As we all know, National Agency for the Prohibition of Trafficking in Persons is the government agency saddled with the responsibility of tackling the scourge of human trafficking and other related offences in Nigeria and I am bold to say that during my time as the director general of NAPTIP, we did surpass expectations and previous achievements. In summary, as at December 2020, NAPTIP has about 6, 221 reported cases, 3, 658 investigated cases, 5, 421 traffickers have been arrested, 304 number of successful prosecutions, 368 number of convicted persons as well as 13, 555 rescued victims as at 2020.
As the director general, I championed a lot of anti-child abuse grassroots awareness campaigns on the social media, schools, markets, motor parks, places of worship, etc. We also took the campaign to different media houses including the TVC, NTA, AIT, etc.
Together with my team, we visited different states of the federation with our campaign on the need to stop all forms of child abuse against children and the need for children to be given access to free education as free and affordable education is the right of every child. Parents were also enlightened on the need to only have as many children as they can cater for as this will help in ensuring that children are not left to fend for themselves a few years after birth.
At NAPTIP, we also provided shelters for victims of abuse and human trafficking who had no accommodation. We understand that fighting such things as human trafficking and child abuse is all encompassing and so we ensured that we had adequate physical, emotional, psychological, emotional and legal support were always available and accessible.
Officially, my time as the director of general of NAPTIP ended in December 2020 but for me, the passion and zeal remains unquenched and so I shall continue to strive for an end to the scourge of child abuse not only in Nigeria but globally.
Another boat tragedy off North Africa’s Atlantic Coast stark reminder of perilous sea journeys
The International Organization for Migration (IOM) and UNHCR, the UN Refugee Agency, say the deaths of 47 people who were onboard a boat heading to the Canary Islands from North Africa’s Atlantic coast highlight the urgent need for more support to prevent further tragedies at sea.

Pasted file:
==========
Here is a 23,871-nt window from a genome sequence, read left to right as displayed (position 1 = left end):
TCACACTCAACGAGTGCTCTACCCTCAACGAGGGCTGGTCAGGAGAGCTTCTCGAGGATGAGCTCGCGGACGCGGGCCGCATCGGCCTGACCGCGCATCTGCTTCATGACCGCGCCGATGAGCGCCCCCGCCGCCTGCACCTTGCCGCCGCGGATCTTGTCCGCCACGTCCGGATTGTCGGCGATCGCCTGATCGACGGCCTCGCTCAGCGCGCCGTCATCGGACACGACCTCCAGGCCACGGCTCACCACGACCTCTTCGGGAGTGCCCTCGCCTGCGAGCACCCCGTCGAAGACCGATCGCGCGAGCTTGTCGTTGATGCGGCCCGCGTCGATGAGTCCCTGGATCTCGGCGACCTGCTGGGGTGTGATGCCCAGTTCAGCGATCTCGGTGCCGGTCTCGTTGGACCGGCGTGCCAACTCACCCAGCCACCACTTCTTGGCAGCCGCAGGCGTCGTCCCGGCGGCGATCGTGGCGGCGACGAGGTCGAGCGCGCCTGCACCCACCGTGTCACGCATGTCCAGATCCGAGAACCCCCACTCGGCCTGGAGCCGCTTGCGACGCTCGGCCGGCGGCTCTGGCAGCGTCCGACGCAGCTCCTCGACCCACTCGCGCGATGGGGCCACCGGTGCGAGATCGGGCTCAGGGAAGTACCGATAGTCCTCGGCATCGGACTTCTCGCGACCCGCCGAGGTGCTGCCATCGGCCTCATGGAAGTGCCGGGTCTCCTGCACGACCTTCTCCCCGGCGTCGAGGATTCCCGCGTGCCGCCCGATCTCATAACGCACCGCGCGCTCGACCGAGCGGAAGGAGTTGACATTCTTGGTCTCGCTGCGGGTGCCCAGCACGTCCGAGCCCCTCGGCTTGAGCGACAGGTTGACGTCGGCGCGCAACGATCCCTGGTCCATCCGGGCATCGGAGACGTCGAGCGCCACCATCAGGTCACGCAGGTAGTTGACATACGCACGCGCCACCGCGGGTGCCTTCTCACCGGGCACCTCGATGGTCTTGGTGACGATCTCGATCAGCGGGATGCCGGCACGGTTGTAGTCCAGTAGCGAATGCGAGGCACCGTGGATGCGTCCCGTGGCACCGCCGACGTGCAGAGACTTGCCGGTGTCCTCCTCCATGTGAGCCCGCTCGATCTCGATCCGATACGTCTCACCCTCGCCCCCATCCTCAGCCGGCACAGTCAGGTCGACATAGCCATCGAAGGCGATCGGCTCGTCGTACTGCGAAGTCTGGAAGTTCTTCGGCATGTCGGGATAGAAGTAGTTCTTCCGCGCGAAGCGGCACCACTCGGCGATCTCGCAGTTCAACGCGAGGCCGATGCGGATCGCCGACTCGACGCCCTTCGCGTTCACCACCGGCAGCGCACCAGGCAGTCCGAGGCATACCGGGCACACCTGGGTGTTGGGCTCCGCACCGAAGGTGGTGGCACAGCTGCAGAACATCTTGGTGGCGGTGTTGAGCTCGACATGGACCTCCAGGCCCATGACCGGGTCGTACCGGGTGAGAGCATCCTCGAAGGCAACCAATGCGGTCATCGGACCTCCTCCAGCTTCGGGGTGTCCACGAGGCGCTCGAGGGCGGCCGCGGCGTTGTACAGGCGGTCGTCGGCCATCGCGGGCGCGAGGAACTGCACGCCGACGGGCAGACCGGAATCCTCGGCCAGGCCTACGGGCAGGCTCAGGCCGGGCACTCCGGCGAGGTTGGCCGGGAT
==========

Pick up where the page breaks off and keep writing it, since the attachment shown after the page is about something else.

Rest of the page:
The boat left on 3 August carrying 54 people, including three children. After two days at sea, engine failure left passengers stranded without food or water for nearly a fortnight. When located by the Mauritanian coast guard on 16 August, only seven people were alive on board.
Survivors were taken to Mauritania’s northern city of Nouadhibou for medical treatment. Four people in critical condition were transferred to hospital. UNHCR is working to provide assistance and to determine whether any survivors have international protection needs.
The latest tragedy comes just 10 days after another 40 people lost their lives along the same route. It adds to the spiraling number of deaths, as more vessels depart for the Canary Islands. As of January this year, more than 350 people have died, while over 8,000 refugees and migrants have reached Spain using this sea route.
Meanwhile, since October 2020, more than 1,200 people have been rescued off the Mauritanian coast and received medical assistance as part of a first aid programme set up by IOM.
IOM and UNHCR are appealing for more support, to be able to continue their lifesaving interventions, including through screening, medical and psychosocial aid.
“Our top priority is to provide safe and viable alternatives to the dangerous journeys undertaken by refugees and migrants in the Mediterranean, as per the objectives of the Global Compact on Refugees,” said Maria Stavropoulou, UNHCR’s Representative in Mauritania. “UNHCR is working to increase the identification of those with international protection needs travelling along these routes and provide assistance in the countries that host them.”
IOM’s Chief of Mission in Mauritania, Boubacar Seybou, said the organization was concerned that many rescued at sea end up in administrative detention.
“In accordance with the recommendations included in the Global Compact for Migration, alternatives must also be available to survivors, who have already suffered heavy medical and psychosocial trauma,” Seybou said. “We are working closely with authorities “to accelerate the implementation of new assistance and protection measures, and to strengthen the fight against traffickers and smuggler networks.”
IOM and UNHCR are urging the international community to support efforts to identify and assist those with international protection and other specific needs, to create safe and legal pathways, establish alternatives to detention, and strengthen search and rescue capacity off the coast of Mauritania.
Response capacities stretched with hasty return of 40,000 Ethiopian migrants
Ethiopia – The International Organization for Migration (IOM) is urgently appealing for funds to respond to the needs of 40,000 Ethiopian migrants returning from the Kingdom of Saudi Arabia (KSA). Over 30,000 have arrived in Ethiopia over the last two weeks, at the rate of over 2,600 people a day. More than 20,400 (68 per cent) are from parts of Tigray and Amhara regions which are in the midst of conflict in Northern Ethiopia that has displaced nearly two million people.
The returns of Ethiopian migrants follow a bilateral agreement between the governments of Ethiopia and KSA.
According to IOM, USD 740,000 is needed to provide assistance for every 10,000 migrants returning. This is for essentials such as medical treatment, supplies for babies and infants such as diapers, clothing, help with finding and tracing family members, and reunifying them or providing alternative care arrangements as appropriate, as well as to respond to protection concerns.